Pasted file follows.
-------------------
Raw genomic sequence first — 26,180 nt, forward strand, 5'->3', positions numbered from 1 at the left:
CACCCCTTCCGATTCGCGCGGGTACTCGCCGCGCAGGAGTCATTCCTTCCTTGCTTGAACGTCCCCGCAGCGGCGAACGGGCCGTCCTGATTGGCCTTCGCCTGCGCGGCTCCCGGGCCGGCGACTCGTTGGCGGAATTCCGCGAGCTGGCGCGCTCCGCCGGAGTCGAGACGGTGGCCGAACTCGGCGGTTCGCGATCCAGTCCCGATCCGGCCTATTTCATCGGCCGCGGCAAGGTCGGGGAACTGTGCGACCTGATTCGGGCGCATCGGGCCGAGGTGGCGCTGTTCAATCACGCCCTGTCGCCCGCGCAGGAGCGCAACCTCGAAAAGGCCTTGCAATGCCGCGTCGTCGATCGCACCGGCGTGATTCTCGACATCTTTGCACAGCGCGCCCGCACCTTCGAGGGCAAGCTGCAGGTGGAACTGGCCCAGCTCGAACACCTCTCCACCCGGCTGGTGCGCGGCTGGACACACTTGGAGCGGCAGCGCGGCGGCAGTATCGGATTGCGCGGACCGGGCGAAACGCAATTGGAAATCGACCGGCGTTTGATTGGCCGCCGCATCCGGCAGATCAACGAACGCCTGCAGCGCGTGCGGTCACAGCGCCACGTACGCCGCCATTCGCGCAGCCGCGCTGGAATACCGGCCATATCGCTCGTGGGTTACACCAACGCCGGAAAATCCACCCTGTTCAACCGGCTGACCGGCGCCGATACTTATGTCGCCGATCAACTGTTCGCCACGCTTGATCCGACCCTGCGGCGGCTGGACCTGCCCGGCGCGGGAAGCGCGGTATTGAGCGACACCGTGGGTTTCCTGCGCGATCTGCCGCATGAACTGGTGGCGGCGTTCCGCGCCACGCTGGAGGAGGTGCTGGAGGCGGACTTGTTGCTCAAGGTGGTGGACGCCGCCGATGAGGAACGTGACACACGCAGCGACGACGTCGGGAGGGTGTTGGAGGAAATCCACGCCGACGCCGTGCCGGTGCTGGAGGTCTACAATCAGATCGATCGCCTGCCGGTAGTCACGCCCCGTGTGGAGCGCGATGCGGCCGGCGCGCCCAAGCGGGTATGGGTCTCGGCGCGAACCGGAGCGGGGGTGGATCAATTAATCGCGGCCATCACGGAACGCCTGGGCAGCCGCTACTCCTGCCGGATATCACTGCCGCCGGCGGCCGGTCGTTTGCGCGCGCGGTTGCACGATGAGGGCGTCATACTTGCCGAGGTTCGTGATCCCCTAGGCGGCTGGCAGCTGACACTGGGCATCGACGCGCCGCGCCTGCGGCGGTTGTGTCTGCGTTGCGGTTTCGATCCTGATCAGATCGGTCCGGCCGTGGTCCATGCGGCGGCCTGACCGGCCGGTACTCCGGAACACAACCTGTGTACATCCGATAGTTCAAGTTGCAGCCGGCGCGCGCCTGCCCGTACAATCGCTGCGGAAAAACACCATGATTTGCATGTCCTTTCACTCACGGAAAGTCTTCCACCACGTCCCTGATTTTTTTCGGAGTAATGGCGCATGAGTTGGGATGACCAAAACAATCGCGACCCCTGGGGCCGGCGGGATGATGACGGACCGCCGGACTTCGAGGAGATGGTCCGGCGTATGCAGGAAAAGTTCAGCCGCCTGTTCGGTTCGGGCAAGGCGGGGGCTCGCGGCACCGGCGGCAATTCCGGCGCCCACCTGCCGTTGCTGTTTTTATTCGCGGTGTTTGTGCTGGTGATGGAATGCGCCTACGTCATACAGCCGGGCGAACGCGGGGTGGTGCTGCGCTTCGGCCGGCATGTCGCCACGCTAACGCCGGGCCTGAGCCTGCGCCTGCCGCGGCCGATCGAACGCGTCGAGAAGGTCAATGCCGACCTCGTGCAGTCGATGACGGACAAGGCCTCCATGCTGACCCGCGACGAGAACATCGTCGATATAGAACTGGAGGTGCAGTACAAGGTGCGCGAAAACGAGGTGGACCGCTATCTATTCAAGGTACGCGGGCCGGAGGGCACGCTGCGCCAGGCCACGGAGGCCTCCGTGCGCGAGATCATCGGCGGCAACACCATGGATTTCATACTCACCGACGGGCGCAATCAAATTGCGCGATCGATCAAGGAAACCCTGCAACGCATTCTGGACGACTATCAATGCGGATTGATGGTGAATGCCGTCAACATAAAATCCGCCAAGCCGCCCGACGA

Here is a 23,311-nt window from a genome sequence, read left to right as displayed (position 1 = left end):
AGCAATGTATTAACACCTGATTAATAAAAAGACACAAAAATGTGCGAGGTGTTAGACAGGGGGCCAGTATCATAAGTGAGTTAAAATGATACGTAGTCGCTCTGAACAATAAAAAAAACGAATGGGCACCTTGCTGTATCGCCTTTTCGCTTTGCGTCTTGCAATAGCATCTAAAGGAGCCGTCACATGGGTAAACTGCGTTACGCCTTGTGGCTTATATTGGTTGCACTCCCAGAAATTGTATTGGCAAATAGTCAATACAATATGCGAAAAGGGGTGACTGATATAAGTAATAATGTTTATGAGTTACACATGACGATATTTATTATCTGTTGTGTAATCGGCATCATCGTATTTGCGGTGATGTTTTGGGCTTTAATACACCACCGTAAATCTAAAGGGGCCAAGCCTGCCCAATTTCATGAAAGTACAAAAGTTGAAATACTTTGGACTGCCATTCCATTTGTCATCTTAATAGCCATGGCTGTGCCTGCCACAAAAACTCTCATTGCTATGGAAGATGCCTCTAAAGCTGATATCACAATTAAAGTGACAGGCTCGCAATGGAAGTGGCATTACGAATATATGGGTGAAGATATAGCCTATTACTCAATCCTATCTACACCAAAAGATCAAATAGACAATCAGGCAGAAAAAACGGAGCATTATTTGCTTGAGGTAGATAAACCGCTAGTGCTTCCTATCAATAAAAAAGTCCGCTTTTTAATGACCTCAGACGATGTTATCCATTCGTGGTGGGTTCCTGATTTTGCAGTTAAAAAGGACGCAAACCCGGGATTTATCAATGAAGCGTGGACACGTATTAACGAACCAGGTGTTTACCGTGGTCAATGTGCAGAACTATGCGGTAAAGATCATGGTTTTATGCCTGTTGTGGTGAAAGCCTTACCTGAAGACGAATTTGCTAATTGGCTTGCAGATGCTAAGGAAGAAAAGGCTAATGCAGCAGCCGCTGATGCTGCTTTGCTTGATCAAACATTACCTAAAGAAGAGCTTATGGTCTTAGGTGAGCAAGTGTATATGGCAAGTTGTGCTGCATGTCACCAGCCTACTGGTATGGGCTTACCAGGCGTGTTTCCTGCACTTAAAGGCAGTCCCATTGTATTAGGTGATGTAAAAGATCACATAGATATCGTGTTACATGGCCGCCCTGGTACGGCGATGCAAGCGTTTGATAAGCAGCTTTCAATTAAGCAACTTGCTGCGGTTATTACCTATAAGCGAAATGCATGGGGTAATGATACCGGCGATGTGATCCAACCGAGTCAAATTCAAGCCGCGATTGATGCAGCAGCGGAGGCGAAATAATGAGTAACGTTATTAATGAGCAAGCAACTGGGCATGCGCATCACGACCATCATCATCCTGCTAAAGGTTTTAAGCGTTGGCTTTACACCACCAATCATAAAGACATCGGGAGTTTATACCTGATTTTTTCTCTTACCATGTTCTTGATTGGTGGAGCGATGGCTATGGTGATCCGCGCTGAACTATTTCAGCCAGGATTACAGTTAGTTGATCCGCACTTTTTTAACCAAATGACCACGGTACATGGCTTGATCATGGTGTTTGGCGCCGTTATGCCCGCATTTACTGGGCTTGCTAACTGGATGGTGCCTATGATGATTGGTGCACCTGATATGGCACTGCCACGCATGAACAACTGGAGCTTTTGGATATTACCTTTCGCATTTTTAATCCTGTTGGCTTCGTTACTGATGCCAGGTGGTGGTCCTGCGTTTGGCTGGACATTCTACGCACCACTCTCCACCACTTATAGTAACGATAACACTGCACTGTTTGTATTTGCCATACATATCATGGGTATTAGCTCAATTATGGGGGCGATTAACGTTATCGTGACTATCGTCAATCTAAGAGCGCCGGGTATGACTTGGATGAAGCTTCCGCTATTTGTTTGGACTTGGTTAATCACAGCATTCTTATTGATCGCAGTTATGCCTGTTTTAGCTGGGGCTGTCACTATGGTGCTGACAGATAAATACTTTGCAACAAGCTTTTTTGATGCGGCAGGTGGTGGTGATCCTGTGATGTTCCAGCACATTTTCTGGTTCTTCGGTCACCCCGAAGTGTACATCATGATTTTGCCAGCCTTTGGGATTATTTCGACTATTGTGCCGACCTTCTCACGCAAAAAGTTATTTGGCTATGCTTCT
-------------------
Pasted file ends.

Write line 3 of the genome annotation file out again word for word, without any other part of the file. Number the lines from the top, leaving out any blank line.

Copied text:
Here is a 23,311-nt window from a genome sequence, read left to right as displayed (position 1 = left end):